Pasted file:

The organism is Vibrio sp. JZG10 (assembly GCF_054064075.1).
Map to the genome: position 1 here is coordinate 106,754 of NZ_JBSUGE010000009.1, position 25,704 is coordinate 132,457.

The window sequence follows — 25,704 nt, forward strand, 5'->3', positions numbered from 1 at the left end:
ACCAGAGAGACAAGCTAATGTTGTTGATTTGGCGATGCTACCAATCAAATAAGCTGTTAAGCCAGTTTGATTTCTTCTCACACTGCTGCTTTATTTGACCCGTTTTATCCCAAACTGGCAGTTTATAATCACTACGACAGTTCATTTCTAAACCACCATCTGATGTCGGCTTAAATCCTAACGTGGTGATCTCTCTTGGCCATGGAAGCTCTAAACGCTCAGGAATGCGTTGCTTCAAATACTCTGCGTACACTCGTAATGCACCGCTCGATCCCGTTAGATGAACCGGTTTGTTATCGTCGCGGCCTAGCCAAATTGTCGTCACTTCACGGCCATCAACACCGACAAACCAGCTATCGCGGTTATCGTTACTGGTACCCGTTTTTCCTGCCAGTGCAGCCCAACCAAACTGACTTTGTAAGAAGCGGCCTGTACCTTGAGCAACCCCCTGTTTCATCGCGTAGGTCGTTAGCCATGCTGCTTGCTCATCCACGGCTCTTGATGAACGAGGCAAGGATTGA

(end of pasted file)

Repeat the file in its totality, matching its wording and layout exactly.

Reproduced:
The organism is Vibrio sp. JZG10 (assembly GCF_054064075.1).
Map to the genome: position 1 here is coordinate 106,754 of NZ_JBSUGE010000009.1, position 25,704 is coordinate 132,457.

The window sequence follows — 25,704 nt, forward strand, 5'->3', positions numbered from 1 at the left end:
ACCAGAGAGACAAGCTAATGTTGTTGATTTGGCGATGCTACCAATCAAATAAGCTGTTAAGCCAGTTTGATTTCTTCTCACACTGCTGCTTTATTTGACCCGTTTTATCCCAAACTGGCAGTTTATAATCACTACGACAGTTCATTTCTAAACCACCATCTGATGTCGGCTTAAATCCTAACGTGGTGATCTCTCTTGGCCATGGAAGCTCTAAACGCTCAGGAATGCGTTGCTTCAAATACTCTGCGTACACTCGTAATGCACCGCTCGATCCCGTTAGATGAACCGGTTTGTTATCGTCGCGGCCTAGCCAAATTGTCGTCACTTCACGGCCATCAACACCGACAAACCAGCTATCGCGGTTATCGTTACTGGTACCCGTTTTTCCTGCCAGTGCAGCCCAACCAAACTGACTTTGTAAGAAGCGGCCTGTACCTTGAGCAACCCCCTGTTTCATCGCGTAGGTCGTTAGCCATGCTGCTTGCTCATCCACGGCTCTTGATGAACGAGGCAAGGATTGA